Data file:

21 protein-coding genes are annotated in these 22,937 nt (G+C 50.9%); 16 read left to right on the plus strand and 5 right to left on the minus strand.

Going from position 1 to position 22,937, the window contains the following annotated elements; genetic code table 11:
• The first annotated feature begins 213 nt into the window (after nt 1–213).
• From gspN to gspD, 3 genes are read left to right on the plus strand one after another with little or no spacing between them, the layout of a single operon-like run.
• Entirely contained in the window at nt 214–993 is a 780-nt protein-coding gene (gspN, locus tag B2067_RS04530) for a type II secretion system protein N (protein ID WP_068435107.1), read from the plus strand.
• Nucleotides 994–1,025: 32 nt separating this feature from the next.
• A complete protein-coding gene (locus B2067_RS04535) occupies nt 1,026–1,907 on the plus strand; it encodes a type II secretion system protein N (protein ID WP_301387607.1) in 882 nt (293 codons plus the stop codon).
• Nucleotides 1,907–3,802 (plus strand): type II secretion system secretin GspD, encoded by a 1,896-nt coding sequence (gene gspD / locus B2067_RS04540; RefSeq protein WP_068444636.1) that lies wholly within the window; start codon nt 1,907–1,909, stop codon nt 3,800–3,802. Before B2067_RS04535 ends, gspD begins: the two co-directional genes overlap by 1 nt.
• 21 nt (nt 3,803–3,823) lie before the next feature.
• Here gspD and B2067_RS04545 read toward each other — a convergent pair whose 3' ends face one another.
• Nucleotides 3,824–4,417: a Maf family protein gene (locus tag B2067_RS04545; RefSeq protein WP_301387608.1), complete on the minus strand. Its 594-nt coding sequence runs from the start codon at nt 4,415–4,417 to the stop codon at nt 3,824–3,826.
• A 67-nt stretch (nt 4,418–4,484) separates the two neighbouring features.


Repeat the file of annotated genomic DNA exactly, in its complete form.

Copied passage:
21 protein-coding genes are annotated in these 22,937 nt (G+C 50.9%); 16 read left to right on the plus strand and 5 right to left on the minus strand.

Going from position 1 to position 22,937, the window contains the following annotated elements; genetic code table 11:
• The first annotated feature begins 213 nt into the window (after nt 1–213).
• From gspN to gspD, 3 genes are read left to right on the plus strand one after another with little or no spacing between them, the layout of a single operon-like run.
• Entirely contained in the window at nt 214–993 is a 780-nt protein-coding gene (gspN, locus tag B2067_RS04530) for a type II secretion system protein N (protein ID WP_068435107.1), read from the plus strand.
• Nucleotides 994–1,025: 32 nt separating this feature from the next.
• A complete protein-coding gene (locus B2067_RS04535) occupies nt 1,026–1,907 on the plus strand; it encodes a type II secretion system protein N (protein ID WP_301387607.1) in 882 nt (293 codons plus the stop codon).
• Nucleotides 1,907–3,802 (plus strand): type II secretion system secretin GspD, encoded by a 1,896-nt coding sequence (gene gspD / locus B2067_RS04540; RefSeq protein WP_068444636.1) that lies wholly within the window; start codon nt 1,907–1,909, stop codon nt 3,800–3,802. Before B2067_RS04535 ends, gspD begins: the two co-directional genes overlap by 1 nt.
• 21 nt (nt 3,803–3,823) lie before the next feature.
• Here gspD and B2067_RS04545 read toward each other — a convergent pair whose 3' ends face one another.
• Nucleotides 3,824–4,417: a Maf family protein gene (locus tag B2067_RS04545; RefSeq protein WP_301387608.1), complete on the minus strand. Its 594-nt coding sequence runs from the start codon at nt 4,415–4,417 to the stop codon at nt 3,824–3,826.
• A 67-nt stretch (nt 4,418–4,484) separates the two neighbouring features.